"THERE IS A PARK CALLED NORTHWODE"
Norwood Park (Northwode) is first mentioned in the inquisition of Archbishop Neville's property in 1388. At the time he held Northwode, Hexgreave, and Hockerwood.
CIVIL WAR & REFORMATION
A TALE OF EDWARD CLUDD
After the Civil War, Parliament put many episcopal lands up for sale including Norwood Park. In 1649, Edward Cludd (Master General of London) purchased Norwood Park for £965. He built a "pretty little brick house" in which he resided in for the rest of his life.
As a Civil Magistrate, Edward Cludd conducted many marriage ceremonies beneath a large Oak Tree, thence called Cludd's Oak. Sadly, Cludd's Oak blew down in the 19th century, fortunately, many other enormous Oak Trees from that period remain at Norwood Park; some more than 600 years old.
At the restoration, Norwood Park was returned to the church but Cludd remained a tenant for life.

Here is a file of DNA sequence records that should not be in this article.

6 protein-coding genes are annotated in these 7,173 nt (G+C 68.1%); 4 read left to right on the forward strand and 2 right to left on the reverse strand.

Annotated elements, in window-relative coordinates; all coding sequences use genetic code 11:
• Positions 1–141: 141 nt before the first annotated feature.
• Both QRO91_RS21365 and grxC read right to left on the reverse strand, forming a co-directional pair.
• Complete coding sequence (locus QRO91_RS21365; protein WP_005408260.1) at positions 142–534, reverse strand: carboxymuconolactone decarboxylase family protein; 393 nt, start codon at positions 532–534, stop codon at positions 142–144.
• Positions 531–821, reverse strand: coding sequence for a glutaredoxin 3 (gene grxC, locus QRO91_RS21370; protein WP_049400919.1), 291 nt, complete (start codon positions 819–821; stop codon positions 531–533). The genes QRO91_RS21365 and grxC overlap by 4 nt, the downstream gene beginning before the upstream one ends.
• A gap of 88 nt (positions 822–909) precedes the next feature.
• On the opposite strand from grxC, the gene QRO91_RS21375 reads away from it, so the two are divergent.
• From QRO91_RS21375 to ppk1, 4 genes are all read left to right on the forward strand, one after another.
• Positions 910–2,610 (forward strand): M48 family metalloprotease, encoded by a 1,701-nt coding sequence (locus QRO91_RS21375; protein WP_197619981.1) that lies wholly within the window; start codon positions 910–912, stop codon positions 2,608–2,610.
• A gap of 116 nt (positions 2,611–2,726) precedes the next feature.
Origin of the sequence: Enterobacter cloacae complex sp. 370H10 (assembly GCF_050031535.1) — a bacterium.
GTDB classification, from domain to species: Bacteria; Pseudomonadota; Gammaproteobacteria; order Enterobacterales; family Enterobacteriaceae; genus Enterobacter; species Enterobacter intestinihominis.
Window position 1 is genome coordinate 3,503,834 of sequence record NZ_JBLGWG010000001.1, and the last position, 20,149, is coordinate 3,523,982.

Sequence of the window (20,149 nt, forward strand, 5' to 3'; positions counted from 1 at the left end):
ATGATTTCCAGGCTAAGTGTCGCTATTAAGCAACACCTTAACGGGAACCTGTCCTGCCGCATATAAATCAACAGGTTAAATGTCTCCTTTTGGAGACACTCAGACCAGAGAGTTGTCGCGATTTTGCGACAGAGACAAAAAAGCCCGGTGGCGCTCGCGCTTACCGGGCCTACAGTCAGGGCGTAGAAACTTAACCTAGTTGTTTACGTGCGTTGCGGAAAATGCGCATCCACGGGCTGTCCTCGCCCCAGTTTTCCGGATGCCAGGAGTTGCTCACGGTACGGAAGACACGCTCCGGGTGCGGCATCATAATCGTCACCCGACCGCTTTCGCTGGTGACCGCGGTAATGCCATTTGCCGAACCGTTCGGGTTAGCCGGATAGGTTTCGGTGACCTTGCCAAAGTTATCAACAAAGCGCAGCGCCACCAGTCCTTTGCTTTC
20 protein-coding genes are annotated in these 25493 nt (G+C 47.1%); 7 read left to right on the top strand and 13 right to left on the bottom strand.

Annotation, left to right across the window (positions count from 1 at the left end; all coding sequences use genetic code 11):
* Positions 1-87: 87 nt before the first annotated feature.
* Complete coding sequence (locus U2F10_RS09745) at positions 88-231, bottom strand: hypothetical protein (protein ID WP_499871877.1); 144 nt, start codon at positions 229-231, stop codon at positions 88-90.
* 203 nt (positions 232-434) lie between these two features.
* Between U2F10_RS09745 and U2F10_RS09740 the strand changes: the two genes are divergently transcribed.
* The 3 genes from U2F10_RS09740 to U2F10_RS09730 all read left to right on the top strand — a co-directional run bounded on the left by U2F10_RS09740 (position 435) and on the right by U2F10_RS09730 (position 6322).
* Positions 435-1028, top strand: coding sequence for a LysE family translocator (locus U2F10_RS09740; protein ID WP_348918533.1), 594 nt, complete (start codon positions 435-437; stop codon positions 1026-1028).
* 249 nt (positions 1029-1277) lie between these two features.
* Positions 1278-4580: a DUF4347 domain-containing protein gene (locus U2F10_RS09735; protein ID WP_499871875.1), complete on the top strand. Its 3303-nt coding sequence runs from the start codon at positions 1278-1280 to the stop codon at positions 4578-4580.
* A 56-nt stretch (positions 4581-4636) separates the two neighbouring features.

A PRIVATE ESTATE
In 1764, Norwood Park was leased by John Sutton and in 1778 his brother Richard Sutton successfully sought an Act of Parliament enabling him to exchange his Easthorpe Estate for ownership of Norwood Park.
During the 1760's the Suttons pulled down Edward Cludd's house and erected the present mansion you see today.
At that time Norwood Park comprised around 30 rooms, domestic offices, a brew-house, granary, bottle, flow, bakehouse, slaughterhouse, stables, coach house, dog kennels and cow yard.
The Suttons also landscaped the Park, erecting the Temple, developing two more fish ponds and planting the Lime Avenue.
After more than 100 years of residence, the Sutton family moved from Norwood Park and leased it to a variety of tenants including the Marquis of Carmarthen (Duke of Leeds), Lord Edwin Hill and Mr Dashwood Fane.
Later, Mr Chambers, a consummate entertainer purchased Norwood Park whereupon it became renowned as an "archiepiscopal of hospitality".
The house was filled with exquisite furniture, art, and wealthy guests.